" 8 Questions to Ask When Selecting an International Market for your Trade Show "
Consider the following scenario. A trade show has been wildly successful in the U.S. The organizers are looking to expand the concept and the brand to other countrie.They are about to begin an exhaustive search for the countries and regions that would be most receptive and conducive to hosting the show, i.e. there is an infrastructure of buyers, sellers, media, venues,suppliers and sponsors. Here are some of the questions to ask when vetting a new overseas market for an existing U.S. trade show.
1.Who are the potential buyers?
In many developing countries the government controls the natural resources (oil, gas, food products, minerals, etc.) and major industries and is also the primary purchaser of equipment and services. This can be great from a marketing perspective—one group of attendees to market to—but risky from a competitive perspective. It’s not uncommon for a government to host its own show after some time, removing support for the original show and eliminating the attendee base in one fell swoop. A more favorable scenario is one in which there is a diversified pool of buyers such that if one segment decides not to attend the show (initially or ever), the other buyer groups can make up the slack.
2. How many of the existing U.S. exhibitors have offices in the prospective country and would they
support the show?
Having a base of anchor exhibitors from the U.S. show that are already doing business in the target market is a plus. The most important question, however, is whether these companies are interested in having the show in their (overseas) back yard. One reason they wouldn’t want to support a new show is the existence of a competing show that they are already heavily invested in.
3. What is the degree of difficulty of importing products and equipment?
Depending on the market sector—foods, textiles, pharmaceuticals, weapons,plants, alcohol, for example—the import restrictions (and in some cases, export restrictions imposed by the U.S.) can make it difficult or expensive for exhibitors to display certain products. While it’s not impossible, the costs to import rise with the degree of
4. How modern is the convention center?
First-time international exhibitors (especially those from the U.S.) may be surprised at the conditions of convention centers in emerging markets. Often the structures are converted supermarkets, garages or warehouses. It’snot unusual for the facilities to be less than what American companies are accustomed to in terms of cleanliness, the state of repair, restroom facilities and Internet connectivity. Such conditions may not discount the use of a specific venue, since often it’s the only option available; however, U.S. organizers may want to set the expectations of U.S. companies when these situations arise.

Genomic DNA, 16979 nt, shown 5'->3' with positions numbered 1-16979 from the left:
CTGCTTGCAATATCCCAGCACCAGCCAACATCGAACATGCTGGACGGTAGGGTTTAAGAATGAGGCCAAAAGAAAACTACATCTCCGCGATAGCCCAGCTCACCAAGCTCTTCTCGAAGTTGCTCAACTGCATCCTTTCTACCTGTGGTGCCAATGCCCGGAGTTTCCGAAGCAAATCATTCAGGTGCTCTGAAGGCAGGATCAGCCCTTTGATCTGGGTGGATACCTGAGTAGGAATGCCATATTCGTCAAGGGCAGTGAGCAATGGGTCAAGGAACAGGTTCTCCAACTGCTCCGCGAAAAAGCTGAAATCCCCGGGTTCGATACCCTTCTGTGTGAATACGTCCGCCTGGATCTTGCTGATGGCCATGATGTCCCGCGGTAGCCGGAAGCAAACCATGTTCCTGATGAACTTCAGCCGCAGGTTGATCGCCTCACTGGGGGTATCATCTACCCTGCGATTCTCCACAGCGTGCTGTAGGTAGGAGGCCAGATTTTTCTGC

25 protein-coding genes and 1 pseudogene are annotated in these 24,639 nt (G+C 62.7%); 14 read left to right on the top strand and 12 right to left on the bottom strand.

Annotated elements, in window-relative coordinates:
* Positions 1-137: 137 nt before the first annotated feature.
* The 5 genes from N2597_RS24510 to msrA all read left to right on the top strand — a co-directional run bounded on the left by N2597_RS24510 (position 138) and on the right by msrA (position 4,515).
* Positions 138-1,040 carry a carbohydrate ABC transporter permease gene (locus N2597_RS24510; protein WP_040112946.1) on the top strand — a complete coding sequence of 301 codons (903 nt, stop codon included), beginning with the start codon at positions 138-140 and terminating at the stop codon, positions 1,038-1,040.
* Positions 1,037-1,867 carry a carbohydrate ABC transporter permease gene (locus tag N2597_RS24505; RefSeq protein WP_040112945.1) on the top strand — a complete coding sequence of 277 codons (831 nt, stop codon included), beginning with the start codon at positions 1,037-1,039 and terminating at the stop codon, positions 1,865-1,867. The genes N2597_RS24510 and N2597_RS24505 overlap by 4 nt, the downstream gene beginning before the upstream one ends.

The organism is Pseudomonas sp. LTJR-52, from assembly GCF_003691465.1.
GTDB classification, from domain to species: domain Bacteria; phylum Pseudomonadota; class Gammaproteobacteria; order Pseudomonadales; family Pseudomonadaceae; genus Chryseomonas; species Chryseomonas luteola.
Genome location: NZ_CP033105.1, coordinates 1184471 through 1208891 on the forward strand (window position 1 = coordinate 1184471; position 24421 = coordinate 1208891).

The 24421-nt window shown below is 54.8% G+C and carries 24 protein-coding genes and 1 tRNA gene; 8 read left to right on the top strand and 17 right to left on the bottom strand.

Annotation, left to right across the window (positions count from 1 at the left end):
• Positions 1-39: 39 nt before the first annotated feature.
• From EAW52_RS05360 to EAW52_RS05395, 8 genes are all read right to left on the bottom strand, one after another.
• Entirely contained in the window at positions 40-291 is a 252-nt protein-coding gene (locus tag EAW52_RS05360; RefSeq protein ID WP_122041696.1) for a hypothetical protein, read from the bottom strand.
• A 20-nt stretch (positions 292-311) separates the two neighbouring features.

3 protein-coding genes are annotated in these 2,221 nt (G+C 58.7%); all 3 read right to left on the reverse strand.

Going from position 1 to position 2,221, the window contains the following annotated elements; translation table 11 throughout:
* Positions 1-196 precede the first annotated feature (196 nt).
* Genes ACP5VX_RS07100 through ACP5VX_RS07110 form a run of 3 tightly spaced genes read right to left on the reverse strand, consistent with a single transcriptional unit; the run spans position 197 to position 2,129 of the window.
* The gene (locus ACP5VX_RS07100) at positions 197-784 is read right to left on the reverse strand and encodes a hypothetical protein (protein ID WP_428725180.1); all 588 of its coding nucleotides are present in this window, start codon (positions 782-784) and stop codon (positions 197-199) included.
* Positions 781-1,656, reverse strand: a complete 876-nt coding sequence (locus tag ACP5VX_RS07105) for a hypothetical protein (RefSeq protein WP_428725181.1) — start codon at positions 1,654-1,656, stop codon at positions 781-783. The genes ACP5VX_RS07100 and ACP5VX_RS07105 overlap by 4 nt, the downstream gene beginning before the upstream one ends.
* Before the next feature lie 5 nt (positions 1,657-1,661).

5. What is the extent and structure of exhibitor and attendee marketing channels?
One of the most important aspects of a potential destination country is the existence of marketing and advertising channels for exhibitor and attendee recruitment. In developing countries, mail service can be unreliable. In less “connected” destinations, email can be impractical. Surprisingly,mobile advertising for this purpose could be a better option than it is in the U.S.—especially for audience promotion. Trade publications, if there are any (a well-developed trade publication network is a plus),can also be helpful for promoting the event to potential participants.
6. What is the political situation in the country?
The economic situation is a definite red flag for launching a new event in any destination. That’s not necessarily true for prospective show sites in politically compromised regions. In fact, despite political unrest in someareas, trade shows continue to operate and become critical to the well being of the country. One option is to draw exhibitors and attendees from a region (the Middle East, for example) by holding the show in a more stable location nearby (Dubai). The appropriate course of action for show organizers is to seek input from the American Embassy or Consulate, the local business community and security experts before making a decision.
7. Will the local government support the trade show?
In many countries, support from the local government ministries is absolutely critical to the success of the show. They can reduce the amount of bureaucratic red tape that organizers might encounter and help with any permits or customs authorizations that are required for temporarily importing goods for a trade show.
8. Are there trade associations or chambers of commerce in the country?
Besides having members that can exhibit in a new show, foreign trade associations have existing knowledge and understanding of the business climate within a specific market segment and can partner with U.S. organizations to help with the logistics of producing the event. Normally, they possess mailing lists of potential attendees and media.They also have relationships with government authorities and can be extremely helpful in facilitating introductions with decision-makers.The chance of success in launching a new show overseas is greatly increased by performing exhaustive due diligence.In addition to asking the infrastructure-type questions above, U.S. organizers should also research the business potential, cultural characteristics and competitive climate of the destination. A local partner or international trade show consultant can be extremely helpful in the process.difficulty, unless companies with the expertise and agent infrastructure are brought in to counsel exhibitors on what and how to ship.
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